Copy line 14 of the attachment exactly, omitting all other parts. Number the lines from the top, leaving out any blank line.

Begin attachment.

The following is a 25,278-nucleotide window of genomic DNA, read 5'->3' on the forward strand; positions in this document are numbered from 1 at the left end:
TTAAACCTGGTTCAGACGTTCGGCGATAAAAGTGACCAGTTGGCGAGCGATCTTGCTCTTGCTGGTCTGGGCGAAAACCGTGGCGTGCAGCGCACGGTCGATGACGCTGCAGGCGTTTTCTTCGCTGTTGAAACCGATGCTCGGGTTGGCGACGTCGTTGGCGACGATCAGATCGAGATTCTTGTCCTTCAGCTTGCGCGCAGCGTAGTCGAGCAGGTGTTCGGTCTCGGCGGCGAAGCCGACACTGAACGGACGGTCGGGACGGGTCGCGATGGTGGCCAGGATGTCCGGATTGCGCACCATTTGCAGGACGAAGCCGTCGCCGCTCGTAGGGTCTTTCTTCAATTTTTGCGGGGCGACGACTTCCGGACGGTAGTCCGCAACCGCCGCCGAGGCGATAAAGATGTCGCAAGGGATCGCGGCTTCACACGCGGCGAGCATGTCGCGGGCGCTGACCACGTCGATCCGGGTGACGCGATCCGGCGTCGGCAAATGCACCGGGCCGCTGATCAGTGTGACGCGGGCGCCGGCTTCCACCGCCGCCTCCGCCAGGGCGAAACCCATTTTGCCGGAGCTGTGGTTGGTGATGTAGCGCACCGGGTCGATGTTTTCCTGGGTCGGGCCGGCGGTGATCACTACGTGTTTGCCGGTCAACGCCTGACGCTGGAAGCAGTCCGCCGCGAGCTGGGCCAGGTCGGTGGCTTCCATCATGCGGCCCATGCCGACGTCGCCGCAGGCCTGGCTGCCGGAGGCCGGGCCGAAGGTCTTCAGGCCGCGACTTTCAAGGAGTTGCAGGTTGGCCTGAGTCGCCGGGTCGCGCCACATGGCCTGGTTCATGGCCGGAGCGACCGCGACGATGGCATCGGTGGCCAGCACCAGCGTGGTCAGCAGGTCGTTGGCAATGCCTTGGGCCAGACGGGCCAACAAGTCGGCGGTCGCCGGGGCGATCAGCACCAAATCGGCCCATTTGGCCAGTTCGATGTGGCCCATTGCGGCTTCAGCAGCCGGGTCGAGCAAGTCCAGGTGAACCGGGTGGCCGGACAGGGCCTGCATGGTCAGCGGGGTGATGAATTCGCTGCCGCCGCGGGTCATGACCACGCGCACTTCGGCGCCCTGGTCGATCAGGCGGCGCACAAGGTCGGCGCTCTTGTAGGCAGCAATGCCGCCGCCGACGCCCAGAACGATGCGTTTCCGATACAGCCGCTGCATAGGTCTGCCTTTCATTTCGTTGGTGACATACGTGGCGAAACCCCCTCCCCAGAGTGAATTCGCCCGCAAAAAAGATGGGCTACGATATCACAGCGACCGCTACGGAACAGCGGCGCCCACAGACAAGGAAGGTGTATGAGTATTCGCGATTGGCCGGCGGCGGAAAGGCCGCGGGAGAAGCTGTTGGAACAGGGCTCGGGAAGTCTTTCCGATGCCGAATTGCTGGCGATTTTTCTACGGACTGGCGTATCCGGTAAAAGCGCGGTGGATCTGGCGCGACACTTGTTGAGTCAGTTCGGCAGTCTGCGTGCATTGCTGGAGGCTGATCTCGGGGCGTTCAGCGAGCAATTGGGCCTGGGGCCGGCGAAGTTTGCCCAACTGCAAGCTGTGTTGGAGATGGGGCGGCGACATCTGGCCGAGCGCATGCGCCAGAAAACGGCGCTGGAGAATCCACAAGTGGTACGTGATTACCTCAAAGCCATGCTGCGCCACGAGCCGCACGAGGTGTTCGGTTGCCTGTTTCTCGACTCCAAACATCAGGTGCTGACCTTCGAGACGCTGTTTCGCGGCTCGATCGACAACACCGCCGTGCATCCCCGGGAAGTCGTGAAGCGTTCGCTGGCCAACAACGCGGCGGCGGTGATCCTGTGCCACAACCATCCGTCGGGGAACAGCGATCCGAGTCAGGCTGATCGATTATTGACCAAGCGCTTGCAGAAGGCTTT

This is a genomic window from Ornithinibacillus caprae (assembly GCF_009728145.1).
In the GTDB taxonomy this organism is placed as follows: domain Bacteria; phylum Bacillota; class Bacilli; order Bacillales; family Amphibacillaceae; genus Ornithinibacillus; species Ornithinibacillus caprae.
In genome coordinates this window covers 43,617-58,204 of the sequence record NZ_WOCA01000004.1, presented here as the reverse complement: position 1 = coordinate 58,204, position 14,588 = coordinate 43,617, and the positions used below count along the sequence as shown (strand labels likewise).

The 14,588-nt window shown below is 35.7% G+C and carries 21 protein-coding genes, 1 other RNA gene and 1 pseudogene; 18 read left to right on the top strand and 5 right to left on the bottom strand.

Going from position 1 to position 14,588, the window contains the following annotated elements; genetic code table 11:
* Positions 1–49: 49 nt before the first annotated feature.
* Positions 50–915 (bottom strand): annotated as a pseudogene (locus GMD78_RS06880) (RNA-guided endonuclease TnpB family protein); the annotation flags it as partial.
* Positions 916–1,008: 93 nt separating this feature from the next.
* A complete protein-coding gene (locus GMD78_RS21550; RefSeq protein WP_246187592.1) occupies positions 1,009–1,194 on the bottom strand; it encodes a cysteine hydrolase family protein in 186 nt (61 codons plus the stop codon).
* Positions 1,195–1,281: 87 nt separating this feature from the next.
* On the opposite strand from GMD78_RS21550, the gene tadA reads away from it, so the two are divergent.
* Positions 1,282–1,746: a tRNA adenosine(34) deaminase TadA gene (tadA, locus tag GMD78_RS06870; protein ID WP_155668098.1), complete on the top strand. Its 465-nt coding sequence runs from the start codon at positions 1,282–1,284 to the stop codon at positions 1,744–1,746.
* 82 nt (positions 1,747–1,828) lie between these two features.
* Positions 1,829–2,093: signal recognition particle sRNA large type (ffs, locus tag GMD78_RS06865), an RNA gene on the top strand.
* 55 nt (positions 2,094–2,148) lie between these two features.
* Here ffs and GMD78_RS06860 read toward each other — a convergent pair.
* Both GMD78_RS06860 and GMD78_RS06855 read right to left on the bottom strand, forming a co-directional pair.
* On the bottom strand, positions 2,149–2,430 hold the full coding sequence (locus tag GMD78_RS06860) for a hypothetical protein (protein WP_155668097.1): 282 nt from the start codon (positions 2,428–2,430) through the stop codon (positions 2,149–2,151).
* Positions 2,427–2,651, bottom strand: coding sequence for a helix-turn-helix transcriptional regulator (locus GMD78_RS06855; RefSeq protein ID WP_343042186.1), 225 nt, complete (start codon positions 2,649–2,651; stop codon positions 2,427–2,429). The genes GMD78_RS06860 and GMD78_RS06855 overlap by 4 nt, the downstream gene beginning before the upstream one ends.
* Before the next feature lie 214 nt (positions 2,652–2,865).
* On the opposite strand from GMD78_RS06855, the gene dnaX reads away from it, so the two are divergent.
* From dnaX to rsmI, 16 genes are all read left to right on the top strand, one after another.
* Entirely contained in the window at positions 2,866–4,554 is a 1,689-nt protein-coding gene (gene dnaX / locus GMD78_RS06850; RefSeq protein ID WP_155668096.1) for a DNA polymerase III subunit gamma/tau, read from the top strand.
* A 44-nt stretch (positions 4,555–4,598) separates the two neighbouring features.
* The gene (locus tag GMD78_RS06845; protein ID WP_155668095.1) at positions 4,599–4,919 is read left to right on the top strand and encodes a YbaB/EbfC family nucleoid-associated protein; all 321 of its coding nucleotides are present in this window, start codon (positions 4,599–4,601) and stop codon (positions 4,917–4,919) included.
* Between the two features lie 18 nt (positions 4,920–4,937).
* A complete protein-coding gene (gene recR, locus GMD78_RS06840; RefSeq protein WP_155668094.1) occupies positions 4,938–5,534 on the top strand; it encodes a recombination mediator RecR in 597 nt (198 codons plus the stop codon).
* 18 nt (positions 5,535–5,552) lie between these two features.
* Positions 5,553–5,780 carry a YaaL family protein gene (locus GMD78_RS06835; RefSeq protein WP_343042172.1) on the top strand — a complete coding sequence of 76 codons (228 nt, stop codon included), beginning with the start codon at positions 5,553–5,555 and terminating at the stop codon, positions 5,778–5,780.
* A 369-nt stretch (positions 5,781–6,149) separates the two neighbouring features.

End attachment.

* Positions 1,282–1,746: a tRNA adenosine(34) deaminase TadA gene (tadA, locus tag GMD78_RS06870; protein ID WP_155668098.1), complete on the top strand. Its 465-nt coding sequence runs from the start codon at positions 1,282–1,284 to the stop codon at positions 1,744–1,746.